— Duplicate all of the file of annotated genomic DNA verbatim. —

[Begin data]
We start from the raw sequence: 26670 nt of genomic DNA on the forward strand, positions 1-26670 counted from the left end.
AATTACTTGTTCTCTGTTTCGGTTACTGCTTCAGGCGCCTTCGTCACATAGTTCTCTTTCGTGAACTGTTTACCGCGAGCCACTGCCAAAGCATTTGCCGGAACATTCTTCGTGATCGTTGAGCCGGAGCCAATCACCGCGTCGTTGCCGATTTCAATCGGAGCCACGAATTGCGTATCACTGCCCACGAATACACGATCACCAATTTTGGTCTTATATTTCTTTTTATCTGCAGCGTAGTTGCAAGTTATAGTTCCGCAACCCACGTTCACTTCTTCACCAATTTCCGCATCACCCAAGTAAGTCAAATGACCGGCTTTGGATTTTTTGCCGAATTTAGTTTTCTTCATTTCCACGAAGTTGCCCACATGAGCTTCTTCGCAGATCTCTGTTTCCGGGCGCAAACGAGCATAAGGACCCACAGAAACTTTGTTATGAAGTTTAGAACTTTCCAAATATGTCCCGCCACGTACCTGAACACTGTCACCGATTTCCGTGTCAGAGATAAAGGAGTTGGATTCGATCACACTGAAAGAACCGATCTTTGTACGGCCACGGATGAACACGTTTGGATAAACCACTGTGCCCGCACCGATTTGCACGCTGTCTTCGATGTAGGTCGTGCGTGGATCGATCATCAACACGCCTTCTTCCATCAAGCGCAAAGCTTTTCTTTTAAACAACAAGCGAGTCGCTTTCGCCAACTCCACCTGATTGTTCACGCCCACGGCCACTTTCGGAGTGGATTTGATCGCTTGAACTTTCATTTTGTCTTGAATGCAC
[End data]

We start from the raw sequence: 26670 nt of genomic DNA on the forward strand, positions 1-26670 counted from the left end.
AATTACTTGTTCTCTGTTTCGGTTACTGCTTCAGGCGCCTTCGTCACATAGTTCTCTTTCGTGAACTGTTTACCGCGAGCCACTGCCAAAGCATTTGCCGGAACATTCTTCGTGATCGTTGAGCCGGAGCCAATCACCGCGTCGTTGCCGATTTCAATCGGAGCCACGAATTGCGTATCACTGCCCACGAATACACGATCACCAATTTTGGTCTTATATTTCTTTTTATCTGCAGCGTAGTTGCAAGTTATAGTTCCGCAACCCACGTTCACTTCTTCACCAATTTCCGCATCACCCAAGTAAGTCAAATGACCGGCTTTGGATTTTTTGCCGAATTTAGTTTTCTTCATTTCCACGAAGTTGCCCACATGAGCTTCTTCGCAGATCTCTGTTTCCGGGCGCAAACGAGCATAAGGACCCACAGAAACTTTGTTATGAAGTTTAGAACTTTCCAAATATGTCCCGCCACGTACCTGAACACTGTCACCGATTTCCGTGTCAGAGATAAAGGAGTTGGATTCGATCACACTGAAAGAACCGATCTTTGTACGGCCACGGATGAACACGTTTGGATAAACCACTGTGCCCGCACCGATTTGCACGCTGTCTTCGATGTAGGTCGTGCGTGGATCGATCATCAACACGCCTTCTTCCATCAAGCGCAAAGCTTTTCTTTTAAACAACAAGCGAGTCGCTTTCGCCAACTCCACCTGATTGTTCACGCCCACGGCCACTTTCGGAGTGGATTTGATCGCTTGAACTTTCATTTTGTCTTGAATGCAC